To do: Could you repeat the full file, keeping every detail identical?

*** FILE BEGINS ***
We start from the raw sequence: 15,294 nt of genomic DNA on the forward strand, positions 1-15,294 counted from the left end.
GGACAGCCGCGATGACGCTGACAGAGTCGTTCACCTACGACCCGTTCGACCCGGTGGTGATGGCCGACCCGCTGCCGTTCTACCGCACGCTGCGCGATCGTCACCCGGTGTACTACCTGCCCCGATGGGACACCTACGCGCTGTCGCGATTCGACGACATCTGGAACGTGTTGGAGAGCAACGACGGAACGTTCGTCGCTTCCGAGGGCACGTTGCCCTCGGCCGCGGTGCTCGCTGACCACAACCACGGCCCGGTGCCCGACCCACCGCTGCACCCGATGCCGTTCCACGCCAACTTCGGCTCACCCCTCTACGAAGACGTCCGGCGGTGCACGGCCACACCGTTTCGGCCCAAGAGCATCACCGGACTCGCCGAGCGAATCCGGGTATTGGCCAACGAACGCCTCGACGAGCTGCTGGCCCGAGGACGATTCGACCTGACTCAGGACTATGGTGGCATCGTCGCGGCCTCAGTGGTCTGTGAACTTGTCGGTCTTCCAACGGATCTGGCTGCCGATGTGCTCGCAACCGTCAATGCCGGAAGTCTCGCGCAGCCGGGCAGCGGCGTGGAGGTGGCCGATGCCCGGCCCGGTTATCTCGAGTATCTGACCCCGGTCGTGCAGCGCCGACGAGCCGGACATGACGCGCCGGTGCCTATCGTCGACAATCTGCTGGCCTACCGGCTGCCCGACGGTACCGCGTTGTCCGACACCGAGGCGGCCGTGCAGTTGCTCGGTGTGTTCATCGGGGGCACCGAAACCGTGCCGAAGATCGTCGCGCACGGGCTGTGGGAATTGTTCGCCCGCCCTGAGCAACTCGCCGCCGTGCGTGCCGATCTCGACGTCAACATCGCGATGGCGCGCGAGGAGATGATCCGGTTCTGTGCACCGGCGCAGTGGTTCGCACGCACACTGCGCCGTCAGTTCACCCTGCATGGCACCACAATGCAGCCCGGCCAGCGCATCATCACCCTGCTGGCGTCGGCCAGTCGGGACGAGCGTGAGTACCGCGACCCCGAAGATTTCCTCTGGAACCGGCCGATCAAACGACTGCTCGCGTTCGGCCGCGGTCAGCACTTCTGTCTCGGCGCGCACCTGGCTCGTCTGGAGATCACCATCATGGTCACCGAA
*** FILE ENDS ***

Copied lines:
We start from the raw sequence: 15,294 nt of genomic DNA on the forward strand, positions 1-15,294 counted from the left end.
GGACAGCCGCGATGACGCTGACAGAGTCGTTCACCTACGACCCGTTCGACCCGGTGGTGATGGCCGACCCGCTGCCGTTCTACCGCACGCTGCGCGATCGTCACCCGGTGTACTACCTGCCCCGATGGGACACCTACGCGCTGTCGCGATTCGACGACATCTGGAACGTGTTGGAGAGCAACGACGGAACGTTCGTCGCTTCCGAGGGCACGTTGCCCTCGGCCGCGGTGCTCGCTGACCACAACCACGGCCCGGTGCCCGACCCACCGCTGCACCCGATGCCGTTCCACGCCAACTTCGGCTCACCCCTCTACGAAGACGTCCGGCGGTGCACGGCCACACCGTTTCGGCCCAAGAGCATCACCGGACTCGCCGAGCGAATCCGGGTATTGGCCAACGAACGCCTCGACGAGCTGCTGGCCCGAGGACGATTCGACCTGACTCAGGACTATGGTGGCATCGTCGCGGCCTCAGTGGTCTGTGAACTTGTCGGTCTTCCAACGGATCTGGCTGCCGATGTGCTCGCAACCGTCAATGCCGGAAGTCTCGCGCAGCCGGGCAGCGGCGTGGAGGTGGCCGATGCCCGGCCCGGTTATCTCGAGTATCTGACCCCGGTCGTGCAGCGCCGACGAGCCGGACATGACGCGCCGGTGCCTATCGTCGACAATCTGCTGGCCTACCGGCTGCCCGACGGTACCGCGTTGTCCGACACCGAGGCGGCCGTGCAGTTGCTCGGTGTGTTCATCGGGGGCACCGAAACCGTGCCGAAGATCGTCGCGCACGGGCTGTGGGAATTGTTCGCCCGCCCTGAGCAACTCGCCGCCGTGCGTGCCGATCTCGACGTCAACATCGCGATGGCGCGCGAGGAGATGATCCGGTTCTGTGCACCGGCGCAGTGGTTCGCACGCACACTGCGCCGTCAGTTCACCCTGCATGGCACCACAATGCAGCCCGGCCAGCGCATCATCACCCTGCTGGCGTCGGCCAGTCGGGACGAGCGTGAGTACCGCGACCCCGAAGATTTCCTCTGGAACCGGCCGATCAAACGACTGCTCGCGTTCGGCCGCGGTCAGCACTTCTGTCTCGGCGCGCACCTGGCTCGTCTGGAGATCACCATCATGGTCACCGAA